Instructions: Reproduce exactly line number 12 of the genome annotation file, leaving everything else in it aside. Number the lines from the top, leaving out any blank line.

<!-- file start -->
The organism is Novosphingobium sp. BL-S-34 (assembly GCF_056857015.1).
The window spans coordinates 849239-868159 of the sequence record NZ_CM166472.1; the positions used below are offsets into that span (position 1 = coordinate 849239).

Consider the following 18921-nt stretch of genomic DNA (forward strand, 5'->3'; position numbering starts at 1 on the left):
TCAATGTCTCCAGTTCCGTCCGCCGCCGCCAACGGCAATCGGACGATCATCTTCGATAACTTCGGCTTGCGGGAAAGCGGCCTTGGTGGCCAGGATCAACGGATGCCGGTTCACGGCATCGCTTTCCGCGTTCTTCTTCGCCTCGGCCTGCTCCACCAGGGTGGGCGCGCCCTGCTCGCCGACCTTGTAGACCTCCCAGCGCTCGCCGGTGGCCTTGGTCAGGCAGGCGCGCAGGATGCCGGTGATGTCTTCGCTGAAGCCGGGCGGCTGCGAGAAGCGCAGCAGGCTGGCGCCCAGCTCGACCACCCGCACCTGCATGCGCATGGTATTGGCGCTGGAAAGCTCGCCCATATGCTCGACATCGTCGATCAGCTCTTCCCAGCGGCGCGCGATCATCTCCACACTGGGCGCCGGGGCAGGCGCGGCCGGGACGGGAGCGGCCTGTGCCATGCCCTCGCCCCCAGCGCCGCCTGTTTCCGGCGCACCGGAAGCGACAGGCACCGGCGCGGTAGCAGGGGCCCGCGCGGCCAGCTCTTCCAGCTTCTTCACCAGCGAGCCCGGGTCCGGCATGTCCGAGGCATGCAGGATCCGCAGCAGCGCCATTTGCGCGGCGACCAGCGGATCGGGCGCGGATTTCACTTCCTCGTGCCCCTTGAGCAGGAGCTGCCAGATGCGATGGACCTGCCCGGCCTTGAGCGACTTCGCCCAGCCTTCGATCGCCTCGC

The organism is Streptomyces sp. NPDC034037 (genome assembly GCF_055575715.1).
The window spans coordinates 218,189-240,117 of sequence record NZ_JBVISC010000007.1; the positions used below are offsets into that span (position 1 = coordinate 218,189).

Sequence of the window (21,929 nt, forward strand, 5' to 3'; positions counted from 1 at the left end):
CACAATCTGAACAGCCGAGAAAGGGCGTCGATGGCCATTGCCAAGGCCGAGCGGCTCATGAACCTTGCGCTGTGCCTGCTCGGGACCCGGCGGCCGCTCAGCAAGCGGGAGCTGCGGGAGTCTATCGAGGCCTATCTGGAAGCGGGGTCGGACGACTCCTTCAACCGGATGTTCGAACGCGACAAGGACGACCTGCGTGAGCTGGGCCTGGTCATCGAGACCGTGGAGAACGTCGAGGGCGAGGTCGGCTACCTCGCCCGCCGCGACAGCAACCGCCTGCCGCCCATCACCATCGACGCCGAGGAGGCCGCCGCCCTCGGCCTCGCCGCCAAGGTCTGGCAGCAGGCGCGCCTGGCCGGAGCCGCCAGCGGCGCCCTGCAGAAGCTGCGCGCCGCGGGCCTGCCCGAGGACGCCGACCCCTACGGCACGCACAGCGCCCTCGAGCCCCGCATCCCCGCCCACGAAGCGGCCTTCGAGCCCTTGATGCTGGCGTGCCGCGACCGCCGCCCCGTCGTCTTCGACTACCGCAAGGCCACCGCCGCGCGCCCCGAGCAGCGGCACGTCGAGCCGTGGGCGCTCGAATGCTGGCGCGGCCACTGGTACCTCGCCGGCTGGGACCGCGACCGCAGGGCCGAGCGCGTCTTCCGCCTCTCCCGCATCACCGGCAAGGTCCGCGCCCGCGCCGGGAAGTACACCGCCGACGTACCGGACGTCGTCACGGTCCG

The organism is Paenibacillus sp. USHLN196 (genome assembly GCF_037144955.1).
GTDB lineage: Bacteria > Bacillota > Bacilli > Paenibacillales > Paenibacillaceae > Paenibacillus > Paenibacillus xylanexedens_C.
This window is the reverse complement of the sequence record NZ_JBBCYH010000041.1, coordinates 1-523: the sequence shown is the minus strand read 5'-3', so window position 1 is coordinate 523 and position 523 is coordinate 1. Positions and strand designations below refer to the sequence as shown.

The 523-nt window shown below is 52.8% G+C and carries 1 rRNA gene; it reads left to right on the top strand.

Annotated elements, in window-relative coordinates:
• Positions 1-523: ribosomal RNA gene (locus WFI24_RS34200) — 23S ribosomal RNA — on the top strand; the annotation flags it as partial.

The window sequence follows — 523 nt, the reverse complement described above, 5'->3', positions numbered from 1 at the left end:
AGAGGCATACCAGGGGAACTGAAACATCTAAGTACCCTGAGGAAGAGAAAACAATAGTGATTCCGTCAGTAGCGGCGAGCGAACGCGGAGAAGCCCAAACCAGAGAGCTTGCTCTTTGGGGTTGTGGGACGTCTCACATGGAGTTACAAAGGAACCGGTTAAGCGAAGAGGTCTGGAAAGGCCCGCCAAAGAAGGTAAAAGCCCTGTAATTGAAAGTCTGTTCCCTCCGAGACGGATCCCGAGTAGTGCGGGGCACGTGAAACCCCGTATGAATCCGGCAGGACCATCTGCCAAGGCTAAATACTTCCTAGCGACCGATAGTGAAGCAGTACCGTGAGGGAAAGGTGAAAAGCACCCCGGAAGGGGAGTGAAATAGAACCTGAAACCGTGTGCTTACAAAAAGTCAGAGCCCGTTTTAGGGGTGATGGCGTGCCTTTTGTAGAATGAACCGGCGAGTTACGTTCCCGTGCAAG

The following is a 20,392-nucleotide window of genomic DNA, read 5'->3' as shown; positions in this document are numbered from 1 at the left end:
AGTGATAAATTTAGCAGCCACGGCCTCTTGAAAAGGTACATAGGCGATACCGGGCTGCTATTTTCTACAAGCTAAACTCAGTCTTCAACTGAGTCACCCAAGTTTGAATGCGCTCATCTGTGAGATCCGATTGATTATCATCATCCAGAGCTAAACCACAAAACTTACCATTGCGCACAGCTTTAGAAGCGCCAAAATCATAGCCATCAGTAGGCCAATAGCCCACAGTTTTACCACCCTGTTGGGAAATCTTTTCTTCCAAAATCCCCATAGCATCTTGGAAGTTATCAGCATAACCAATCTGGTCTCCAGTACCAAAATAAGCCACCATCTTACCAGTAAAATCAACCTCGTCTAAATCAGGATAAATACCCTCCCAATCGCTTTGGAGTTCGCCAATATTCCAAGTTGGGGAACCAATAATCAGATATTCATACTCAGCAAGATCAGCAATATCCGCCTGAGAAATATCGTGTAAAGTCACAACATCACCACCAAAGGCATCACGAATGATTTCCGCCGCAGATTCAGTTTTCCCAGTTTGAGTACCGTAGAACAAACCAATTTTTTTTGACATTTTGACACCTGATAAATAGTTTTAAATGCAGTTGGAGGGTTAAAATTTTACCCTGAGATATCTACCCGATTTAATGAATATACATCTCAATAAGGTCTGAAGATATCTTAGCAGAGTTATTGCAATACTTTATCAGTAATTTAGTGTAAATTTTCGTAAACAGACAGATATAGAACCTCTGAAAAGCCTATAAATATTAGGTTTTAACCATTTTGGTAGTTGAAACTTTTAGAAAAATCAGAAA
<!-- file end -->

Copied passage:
The 523-nt window shown below is 52.8% G+C and carries 1 rRNA gene; it reads left to right on the top strand.